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Recent Warming of Lake Kivu

  • Sergei Katsev ,

    Affiliations Large Lakes Observatory, University of Minnesota Duluth, Duluth, Minnesota, United States of America, Department of Physics, University of Minnesota Duluth, Duluth, Minnesota, United States of America

  • Arthur A. Aaberg,

    Affiliation Department of Physics, University of Minnesota Duluth, Duluth, Minnesota, United States of America

  • Sean A. Crowe,

    Affiliation Department of Earth, Ocean, and Atmospheric Sciences, University of British Columbia, Vancouver, British Columbia, Canada

  • Robert E. Hecky

    Affiliations Large Lakes Observatory, University of Minnesota Duluth, Duluth, Minnesota, United States of America, Department of Biology, University of Minnesota Duluth, Duluth, Minnesota, United States of America


Lake Kivu in East Africa has gained notoriety for its prodigious amounts of dissolved methane and dangers of limnic eruption. Being meromictic, it is also expected to accumulate heat due to rising regional air temperatures. To investigate the warming trend and distinguish between atmospheric and geothermal heating sources, we compiled historical temperature data, performed measurements with logging instruments, and simulated heat propagation. We also performed isotopic analyses of water from the lake's main basin and isolated Kabuno Bay. The results reveal that the lake surface is warming at the rate of 0.12°C per decade, which matches the warming rates in other East African lakes. Temperatures increase throughout the entire water column. Though warming is strongest near the surface, warming rates in the deep waters cannot be accounted for solely by propagation of atmospheric heat at presently assumed rates of vertical mixing. Unless the transport rates are significantly higher than presently believed, this indicates significant contributions from subterranean heat sources. Temperature time series in the deep monimolimnion suggest evidence of convection. The progressive deepening of the depth of temperature minimum in the water column is expected to accelerate the warming in deeper waters. The warming trend, however, is unlikely to strongly affect the physical stability of the lake, which depends primarily on salinity gradient.


Deep meromictic lakes are good climate monitors, as changes in heat fluxes across the lake surface become reflected in heat content of the deeper waters [1]. Consistent with recent atmospheric warming, surface temperatures of stably stratified East African Great Lakes increased by about one degree over the last century [1], [2]. The temperature rise could be linked to a number of adverse effects, such as increased physical stability of the water column that decreases nutrient upwelling and diminishes ecosystem productivity [1], [2].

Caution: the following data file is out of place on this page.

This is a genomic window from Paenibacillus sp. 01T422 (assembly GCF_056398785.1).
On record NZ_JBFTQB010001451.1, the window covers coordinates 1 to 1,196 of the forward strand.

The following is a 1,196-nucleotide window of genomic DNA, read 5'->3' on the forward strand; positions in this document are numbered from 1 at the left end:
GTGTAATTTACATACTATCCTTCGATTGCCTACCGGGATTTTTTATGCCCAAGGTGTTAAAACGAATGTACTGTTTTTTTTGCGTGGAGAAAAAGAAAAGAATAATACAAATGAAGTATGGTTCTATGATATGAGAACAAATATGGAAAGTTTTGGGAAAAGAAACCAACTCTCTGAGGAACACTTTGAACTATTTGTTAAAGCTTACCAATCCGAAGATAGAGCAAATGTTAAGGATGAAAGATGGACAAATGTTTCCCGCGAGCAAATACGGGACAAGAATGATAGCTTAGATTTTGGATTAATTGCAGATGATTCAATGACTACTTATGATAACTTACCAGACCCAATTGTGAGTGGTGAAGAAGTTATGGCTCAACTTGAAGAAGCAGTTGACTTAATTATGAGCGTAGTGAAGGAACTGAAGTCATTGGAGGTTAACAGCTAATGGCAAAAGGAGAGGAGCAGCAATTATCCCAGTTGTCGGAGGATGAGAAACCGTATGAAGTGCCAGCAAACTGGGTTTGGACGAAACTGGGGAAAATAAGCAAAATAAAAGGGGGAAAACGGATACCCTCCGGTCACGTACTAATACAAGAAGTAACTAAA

The 450 m deep Lake Kivu, at the border of Rwanda and the Democratic Republic of the Congo, is unique among the African Great Lakes in that in addition to heat exchanges with the atmosphere its temperature is affected by subterranean heat inputs. The sublacustrine heat comes from a complex geological system that includes two active volcanoes, Nyiragongo and Nyamuragira [3][5], which constitute the lake's northern watersheds. These deep heat sources cause the lake temperature to increase with depth below the surface mixed layer, a feature not observed in other lakes. In addition to these unique features, the lake is best known for the prodigious amounts of carbon dioxide and methane in its deep waters [6], [7], which present both a hazard of a catastrophic limnic eruption [8], [9] and an economic opportunity of extracting the methane for energy generation. Persistent stratification in Lake Kivu is maintained by a salinity gradient with multiple pycnoclines, the strongest ones located at the depths of 60, 160, 250, and 310 meters. The pycnoclines are believed to be maintained by several sublacustrine inflows, which preserve the salinity and temperature gradients against dissipation by diffusion [8]. The uppermost pycnocline (60 m) marks the lower boundary of the epilimnion and the seasonal maximum depth of wind-induced mixing. The temperature decreases from surface into the epilimnion and down to the depth of approximately 80 m, but increases below that depth due to sublacustrine heat inputs (Fig. 1). The resultant reverse temperature gradient in deep waters implies an upward transport of heat towards the depth of the temperature minimum. This heat may be removed only through epilimnetic mixing, e.g. if weaker temperature gradients during a dry season [7] allow mixing to that depth, or if a cold inflow enters the lake at that depth.

Figure 1. Evolution of temperature profiles in Lake Kivu.

Past studies [10] have reported surface warming of Lake Kivu of up to 0.5°C over the past 30 years. Monimolimnion warming, on the other hand, has received less attention. Until recently, warming was thought to be dominated by the atmospheric signal and limited to upper 250 m (the depth of the strongest pycnocline [4], [10]). Thermal effects of the Nyiragongo lava inflows after a 2002 eruption were deemed insignificant [4], [10]. Recently, however, warming below 250 m was also acknowledged [11], though whether the source of the heat was atmospheric or subterranean was not identified. Constraining the rate of the heat transfer in the deep monimolimnion is difficult [12], as the reverse temperature gradient results in double-diffusion structures [13] that are intermittent and often laterally localized within several hundred meters [12]. Non-diffusive transport mechanisms, such as convection generated by localized heat sources or density flows [14] have not been quantified. Despite several attempts to calculate mixing coefficients and fluxes [12], [15], [16], the rates of vertical mixing remain uncertain.